Introduction

Welcome

Welcome to Super.NET! In this website, I hope to detail you the scope of the project I am working on, and help relay some of the vision that I have in store for it.

Who Are You?

Who am I? Well, if you are in the MSFT ecosystem and frequent any of its blogs, then you have most likely seen me patrolling the comments of the posts there – usually when the subject revolves around data formats, or .NET client application development – under the nickname of Mike-EEE, a gamer tag that I acquired in the late 1990s and I have stuck with it through this day.

I have been a .NET developer since 2001, since Visual Studio was in its first beta. Before that, I was a PHP web developer and first employee for a startup that was founded by one of the creators of DirectX. The technology that this company initially dealt with – Chromeffects – can, for all intents and purposes, be called the first version of Silverlight (discussed below). From my efforts at this startup, you could say that I was well-rehearsed in JavaScript, XML, and, of course, HTML – but more so with all their associated pains.

It was there also that I stumbled upon the glory of .NET.

Since that time, I have worked for several software consultancies and then started my own small consultancy, which I run today but has been put on hold while I work now on this project and vision.

What in the World is This Project?!

In my 17 years of .NET development, there was no other technology that I enjoyed as much as Silverlight. If you are a storied .NET client application developer, then you are most likely in agreement with me that Silverlight was one of the best inventions of MSFT’s storied legacy. We all know, however, that Silverlight met its demise in 2011, after a very dubious on-stage performance by Steven Sinofsky tried to wow and impress an entire conference auditorium room packed full with MSFT developers with a non-MSFT technology, that of JavaScript and HTML5. The results of which are still lore today (hint: it didn’t go very well).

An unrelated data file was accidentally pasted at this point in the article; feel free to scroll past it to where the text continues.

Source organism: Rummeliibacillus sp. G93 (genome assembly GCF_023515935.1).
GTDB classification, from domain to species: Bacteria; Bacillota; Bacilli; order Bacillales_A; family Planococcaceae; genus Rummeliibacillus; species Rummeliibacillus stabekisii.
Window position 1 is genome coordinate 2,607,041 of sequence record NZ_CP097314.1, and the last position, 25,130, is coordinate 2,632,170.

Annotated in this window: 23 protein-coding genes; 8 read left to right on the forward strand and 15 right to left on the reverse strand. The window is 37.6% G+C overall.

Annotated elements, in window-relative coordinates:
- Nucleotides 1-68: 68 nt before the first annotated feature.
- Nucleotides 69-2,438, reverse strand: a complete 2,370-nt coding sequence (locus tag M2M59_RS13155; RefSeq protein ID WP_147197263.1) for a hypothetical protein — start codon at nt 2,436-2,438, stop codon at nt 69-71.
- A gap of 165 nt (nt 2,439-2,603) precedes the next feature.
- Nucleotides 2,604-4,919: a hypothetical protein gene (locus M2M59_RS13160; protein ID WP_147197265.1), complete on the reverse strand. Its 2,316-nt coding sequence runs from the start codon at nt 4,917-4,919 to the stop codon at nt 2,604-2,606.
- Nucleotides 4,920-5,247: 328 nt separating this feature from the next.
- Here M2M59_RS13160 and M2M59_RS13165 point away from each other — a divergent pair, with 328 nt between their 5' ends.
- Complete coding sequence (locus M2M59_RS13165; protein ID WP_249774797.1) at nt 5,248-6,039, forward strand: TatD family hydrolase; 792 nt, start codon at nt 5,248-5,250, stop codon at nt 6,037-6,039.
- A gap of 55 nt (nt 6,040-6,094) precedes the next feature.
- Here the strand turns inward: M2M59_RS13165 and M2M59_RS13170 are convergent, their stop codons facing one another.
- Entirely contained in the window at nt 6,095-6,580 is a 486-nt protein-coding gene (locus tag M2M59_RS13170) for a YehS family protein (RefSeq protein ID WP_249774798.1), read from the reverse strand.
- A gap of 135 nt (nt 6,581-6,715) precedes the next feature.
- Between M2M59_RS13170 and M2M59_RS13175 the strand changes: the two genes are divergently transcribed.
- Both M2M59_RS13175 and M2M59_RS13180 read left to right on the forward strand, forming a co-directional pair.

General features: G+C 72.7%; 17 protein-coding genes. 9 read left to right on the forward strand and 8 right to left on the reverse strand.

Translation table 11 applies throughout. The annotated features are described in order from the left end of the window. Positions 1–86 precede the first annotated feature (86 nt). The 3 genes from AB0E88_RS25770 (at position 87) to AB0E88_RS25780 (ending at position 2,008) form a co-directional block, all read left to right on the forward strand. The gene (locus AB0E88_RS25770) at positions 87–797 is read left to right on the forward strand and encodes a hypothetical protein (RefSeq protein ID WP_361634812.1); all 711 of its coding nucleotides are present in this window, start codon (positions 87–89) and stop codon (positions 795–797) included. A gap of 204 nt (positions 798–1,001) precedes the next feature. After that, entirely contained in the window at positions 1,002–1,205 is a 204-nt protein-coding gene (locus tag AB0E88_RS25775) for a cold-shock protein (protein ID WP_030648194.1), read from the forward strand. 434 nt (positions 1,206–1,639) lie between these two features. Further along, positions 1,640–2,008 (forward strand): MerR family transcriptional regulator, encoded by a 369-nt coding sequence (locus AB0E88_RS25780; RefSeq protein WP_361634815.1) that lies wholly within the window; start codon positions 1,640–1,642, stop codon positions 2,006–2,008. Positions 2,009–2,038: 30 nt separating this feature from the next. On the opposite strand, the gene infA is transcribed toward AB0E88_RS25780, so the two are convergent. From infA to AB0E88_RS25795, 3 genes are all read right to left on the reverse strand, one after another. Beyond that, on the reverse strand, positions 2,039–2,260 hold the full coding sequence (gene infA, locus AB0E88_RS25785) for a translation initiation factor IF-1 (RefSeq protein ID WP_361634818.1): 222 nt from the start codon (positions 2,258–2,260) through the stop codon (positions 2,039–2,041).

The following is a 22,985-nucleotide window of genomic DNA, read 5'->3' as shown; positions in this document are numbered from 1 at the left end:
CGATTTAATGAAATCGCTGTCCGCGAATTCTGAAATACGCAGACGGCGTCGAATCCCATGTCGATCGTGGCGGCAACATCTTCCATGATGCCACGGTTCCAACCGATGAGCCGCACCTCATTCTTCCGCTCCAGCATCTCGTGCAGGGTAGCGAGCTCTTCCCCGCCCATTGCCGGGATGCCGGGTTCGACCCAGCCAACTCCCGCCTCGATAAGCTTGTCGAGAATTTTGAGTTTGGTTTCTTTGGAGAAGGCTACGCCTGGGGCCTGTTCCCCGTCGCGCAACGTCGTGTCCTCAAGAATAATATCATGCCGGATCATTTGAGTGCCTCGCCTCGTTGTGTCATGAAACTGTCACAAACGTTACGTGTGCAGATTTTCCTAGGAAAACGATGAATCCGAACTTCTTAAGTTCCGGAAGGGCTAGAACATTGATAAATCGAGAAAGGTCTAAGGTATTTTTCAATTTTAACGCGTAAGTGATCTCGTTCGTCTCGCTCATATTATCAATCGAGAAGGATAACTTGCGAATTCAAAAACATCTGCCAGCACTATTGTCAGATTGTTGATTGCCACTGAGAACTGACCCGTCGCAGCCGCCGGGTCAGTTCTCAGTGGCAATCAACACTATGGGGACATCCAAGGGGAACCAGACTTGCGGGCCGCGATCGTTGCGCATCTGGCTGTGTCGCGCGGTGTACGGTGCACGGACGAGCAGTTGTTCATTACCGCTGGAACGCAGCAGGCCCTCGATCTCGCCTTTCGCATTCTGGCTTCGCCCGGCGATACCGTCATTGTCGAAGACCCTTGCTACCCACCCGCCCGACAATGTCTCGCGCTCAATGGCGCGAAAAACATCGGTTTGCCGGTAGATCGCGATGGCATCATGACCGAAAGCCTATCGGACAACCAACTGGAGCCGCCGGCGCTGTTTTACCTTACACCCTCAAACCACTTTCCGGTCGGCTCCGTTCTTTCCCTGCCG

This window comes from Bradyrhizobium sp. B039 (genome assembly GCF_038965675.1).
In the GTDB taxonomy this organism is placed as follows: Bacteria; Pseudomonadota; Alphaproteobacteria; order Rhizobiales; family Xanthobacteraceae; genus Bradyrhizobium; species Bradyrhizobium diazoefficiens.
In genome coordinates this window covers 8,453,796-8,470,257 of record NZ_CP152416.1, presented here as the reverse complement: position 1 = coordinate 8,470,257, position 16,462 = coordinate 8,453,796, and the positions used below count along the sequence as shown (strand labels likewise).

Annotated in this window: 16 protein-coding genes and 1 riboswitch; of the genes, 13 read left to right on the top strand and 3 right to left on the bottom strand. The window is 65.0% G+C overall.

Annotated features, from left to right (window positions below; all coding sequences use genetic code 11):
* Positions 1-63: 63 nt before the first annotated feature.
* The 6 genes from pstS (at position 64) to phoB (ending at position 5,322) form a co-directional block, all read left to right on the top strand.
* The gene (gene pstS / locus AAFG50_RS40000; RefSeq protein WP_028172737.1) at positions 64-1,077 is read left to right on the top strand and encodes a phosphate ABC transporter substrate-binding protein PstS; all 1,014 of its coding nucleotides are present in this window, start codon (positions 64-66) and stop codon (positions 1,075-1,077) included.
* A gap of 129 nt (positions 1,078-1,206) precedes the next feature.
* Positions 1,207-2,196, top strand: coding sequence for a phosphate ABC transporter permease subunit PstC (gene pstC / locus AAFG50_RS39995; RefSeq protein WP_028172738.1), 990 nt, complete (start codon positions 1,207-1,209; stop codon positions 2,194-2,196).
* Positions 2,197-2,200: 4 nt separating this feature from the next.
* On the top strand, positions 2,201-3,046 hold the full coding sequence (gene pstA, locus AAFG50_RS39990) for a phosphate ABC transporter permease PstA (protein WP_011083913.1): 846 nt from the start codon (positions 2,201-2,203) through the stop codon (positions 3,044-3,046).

Open Letter to .NET Platform Leadership

After the demise of Silverlight, I wrote an open letter to .NET Platform Leadership. It, of course, went ignored as I am a rather obscure developer, and was especially so at that time. As I was not very adept with Twitter, nor did I have any significant following, this letter pretty much died on the vine, only capturing 35 signatures.

Ironically enough, this letter was a catalyst for forming around the idea of this project, as – I hope to demonstrate below – the vision contained within this letter is remarkably similar to the next phase of this journey. I received a reminder about this letter when the recent DGPRmaggedon made its rounds. I was struck with how similar my ask and desire for this “client model” was a full seven years ago. It has inspired me to make the jump to create this project and dedicate my life to it for the foreseeable future and beyond.

Developers Win!

In October 2015, I created a website named “Developers Win!” that was dedicated to ideas that I had at the time, one of which was the request for a Ubiquitous .NET Client Development Model. At first, the resistance was thick as brick, but over time this vote gathered momentum and has turned into a bit of a movement, further leading into this project. As it sits today at nearly 10,459 votes, this vote is the top of MSFT’s UserVoice ecosystem as the most popular, active vote found anywhere. You won’t find a more popular vote out there. I haven’t, at least.

Developers Win! was a resource site that was used primarily to host content that further supplemented the votes that I created throughout MSFT’s UserVoice ecosystem. While those other votes were interesting, none of them gathered the type of steam that the Ubiquitous vote did. In the spirit of keeping things simple, I have decided to shut down Developers Win! and have folded its content into this project. Furthermore, I have stopped my interest in the other votes that I have created there (although I will still participate if necessary). My sole focus is now this project.